People across the nation are expressing their gratitude for the firefighters in Southern California after an emotional photograph of the exhausted and hardworking heroes resurfaced on the Internet in light of the Woolsey and Hill fires.
In the remarkable shot, firefighters are seen lying on their equipment, bags and each other as they sleep on the grass outside after tirelessly working several 24-hour shifts.
The photo, featuring the first responders from the Tehachapi Wildland Fire Crew 11, was first shared on Instagram by the Kern County Fire Department in December 2017. It was originally posted to show the public how the local firefighters had been fighting the Thomas Fire in Montecito, California.
However, after the recent wildfires viciously burned through Los Angeles County, Ventura County, and Newbury Park — displacing thousands of people from their homes — the photograph has now returned and many are using it as a visual aid to express gratitude and support for the hardworking first responders.
“An image is worth a thousand words,” Chmerkovskiy, 32, began his post on Sunday. “I’ll add a few of my own. As our beautiful state burns there are the ones that are fleeing and those that are going towards the fire, literally. These brave men and women, are truly heroes.”
“The courage, the compassion, and the sense of responsibility that these guys have is absolutely jaw dropping,” he continued. “This image is just a small glimpse of the reality of sacrifice that has to be made by regular people in a position of extraordinary proportion. This is what heroes are made of.”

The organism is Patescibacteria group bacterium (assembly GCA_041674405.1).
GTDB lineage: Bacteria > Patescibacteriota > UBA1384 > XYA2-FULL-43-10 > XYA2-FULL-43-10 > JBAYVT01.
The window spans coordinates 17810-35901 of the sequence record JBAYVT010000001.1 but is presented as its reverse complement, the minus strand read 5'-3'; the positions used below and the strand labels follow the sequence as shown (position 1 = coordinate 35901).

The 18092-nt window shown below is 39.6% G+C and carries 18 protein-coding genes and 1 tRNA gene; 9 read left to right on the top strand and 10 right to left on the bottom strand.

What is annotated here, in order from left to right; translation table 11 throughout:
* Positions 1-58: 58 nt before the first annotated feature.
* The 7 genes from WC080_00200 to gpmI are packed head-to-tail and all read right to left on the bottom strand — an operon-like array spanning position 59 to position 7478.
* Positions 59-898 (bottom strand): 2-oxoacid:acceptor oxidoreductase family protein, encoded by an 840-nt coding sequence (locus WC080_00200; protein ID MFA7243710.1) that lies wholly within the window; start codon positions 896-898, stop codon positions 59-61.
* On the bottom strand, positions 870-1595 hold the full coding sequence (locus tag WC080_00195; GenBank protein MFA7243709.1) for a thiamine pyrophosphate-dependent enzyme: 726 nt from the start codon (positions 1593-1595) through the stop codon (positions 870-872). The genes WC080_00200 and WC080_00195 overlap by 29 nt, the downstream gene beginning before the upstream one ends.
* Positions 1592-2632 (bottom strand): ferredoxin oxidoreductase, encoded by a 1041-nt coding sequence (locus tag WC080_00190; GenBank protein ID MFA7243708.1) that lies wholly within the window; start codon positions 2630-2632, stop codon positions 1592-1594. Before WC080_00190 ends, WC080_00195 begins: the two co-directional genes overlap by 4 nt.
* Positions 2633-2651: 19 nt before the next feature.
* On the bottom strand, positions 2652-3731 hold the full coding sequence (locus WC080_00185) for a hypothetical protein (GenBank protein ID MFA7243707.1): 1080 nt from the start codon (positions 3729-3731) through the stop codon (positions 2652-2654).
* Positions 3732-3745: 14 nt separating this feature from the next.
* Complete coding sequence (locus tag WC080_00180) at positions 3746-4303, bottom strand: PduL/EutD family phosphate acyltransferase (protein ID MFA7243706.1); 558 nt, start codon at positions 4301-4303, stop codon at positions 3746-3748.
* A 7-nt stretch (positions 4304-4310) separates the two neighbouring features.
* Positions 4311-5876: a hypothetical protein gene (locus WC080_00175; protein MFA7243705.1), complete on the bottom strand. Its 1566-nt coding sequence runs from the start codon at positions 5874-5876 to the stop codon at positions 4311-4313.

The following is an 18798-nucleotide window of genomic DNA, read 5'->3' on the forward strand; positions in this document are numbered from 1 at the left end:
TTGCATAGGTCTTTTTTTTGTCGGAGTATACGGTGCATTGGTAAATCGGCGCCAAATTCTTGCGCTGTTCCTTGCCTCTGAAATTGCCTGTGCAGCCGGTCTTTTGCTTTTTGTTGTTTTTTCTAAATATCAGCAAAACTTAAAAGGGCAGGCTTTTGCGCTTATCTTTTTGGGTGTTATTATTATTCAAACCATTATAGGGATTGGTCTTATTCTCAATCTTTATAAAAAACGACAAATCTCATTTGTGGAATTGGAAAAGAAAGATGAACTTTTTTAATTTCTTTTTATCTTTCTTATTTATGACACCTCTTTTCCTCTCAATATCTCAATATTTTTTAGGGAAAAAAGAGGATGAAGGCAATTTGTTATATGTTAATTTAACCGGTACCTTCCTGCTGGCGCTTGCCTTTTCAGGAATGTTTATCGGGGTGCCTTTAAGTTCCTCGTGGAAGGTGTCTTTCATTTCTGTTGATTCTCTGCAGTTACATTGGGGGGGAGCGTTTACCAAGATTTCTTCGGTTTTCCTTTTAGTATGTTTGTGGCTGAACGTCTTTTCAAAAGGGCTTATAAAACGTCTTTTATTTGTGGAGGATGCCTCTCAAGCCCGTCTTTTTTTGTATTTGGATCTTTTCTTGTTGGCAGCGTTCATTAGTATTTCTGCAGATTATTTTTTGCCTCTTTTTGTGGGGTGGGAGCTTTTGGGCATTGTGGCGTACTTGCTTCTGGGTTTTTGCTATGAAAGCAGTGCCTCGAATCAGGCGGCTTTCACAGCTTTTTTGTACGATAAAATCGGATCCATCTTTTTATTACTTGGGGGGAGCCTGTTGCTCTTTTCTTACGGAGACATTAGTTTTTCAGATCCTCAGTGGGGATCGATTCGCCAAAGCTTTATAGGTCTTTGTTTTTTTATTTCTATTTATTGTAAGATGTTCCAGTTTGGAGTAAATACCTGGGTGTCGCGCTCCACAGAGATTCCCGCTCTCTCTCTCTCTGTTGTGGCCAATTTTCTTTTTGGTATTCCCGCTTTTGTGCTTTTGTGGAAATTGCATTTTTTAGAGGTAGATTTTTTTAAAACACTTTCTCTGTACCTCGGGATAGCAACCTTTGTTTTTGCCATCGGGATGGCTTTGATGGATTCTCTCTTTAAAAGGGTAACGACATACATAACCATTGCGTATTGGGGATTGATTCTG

The professional ballroom dancer also asked his followers to post suggestions of how to help the firefighters in the comments section.
As for Hart, he shared the photo on his Instagram and thanked the first responders for “putting their lives on the line” to stop the massive wildfires.
“You men & women are true heroes & me and my family thank you,” the actor, 39, wrote. “My heart & prayers go out to all families in the affected areas….This is honestly Unbelievable what we are witnessing at this very moment. God have mercy on us all.”
Also adding to the firefighter appreciation posts was Maria Shriver, who shared her own multi-photo tribute on Instagram.
“They are still fighting. While we sleep they work, they keep on,” the journalist, 63, wrote alongside the photos. “We owe our safety to them and our hopes are with them. Thank you to California’s best!”
The two wildfires currently burning through Southern California, dubbed the Woolsey Fire and Hill Fire, have forced thousands of people in the area to flee their homes for safety, including many high-profile celebrities.
As of Monday morning, the Woolsey Fire had covered 91,572 acres and was only 20 percent contained. The Hill Fire, on the other hand, had spread over 10,000 acres in the Newbury Park area — just blocks away from the Thousand Oaks bar where 12 people were killed in a mass shooting last Wednesday.
Many Southern California residents’ homes were decimated by the Woolsey fire, including former Real Housewives of Beverly Hills star Camille Grammer and Gerard Butler, who shared a photo of himself Sunday standing next to the charred remains of his own home.
Other stars affected include Alyssa Milano, Rainn Wilson, and Eddie McClintock; the Kardashians were also in harm’s way.
Last week, Kim Kardashian West told her fans that she had just flown back to her Hidden Hills property when she found out that Calabasas was under threat from the Woolsey Fire — and she only had one hour “to pack up and evacuate our home.”
Kourtney Kardashian fled for safety too, while siblings Khloé Kardashian and Rob Kardashian hunkered down together with their respective daughters, True Thompson, 6 months, and Dream Kardashian, who turns 2 on Saturday.
In addition to the two wildfires burning in Southern California, an intense brush fire broke out in Northern California, causing thousands to evacuate, according to The Weather Channel. It’s being called the “Camp Fire.”
On Monday, The Butte County Sheriff’s Office said on Twitter that 29 people have died from the northern wildfires.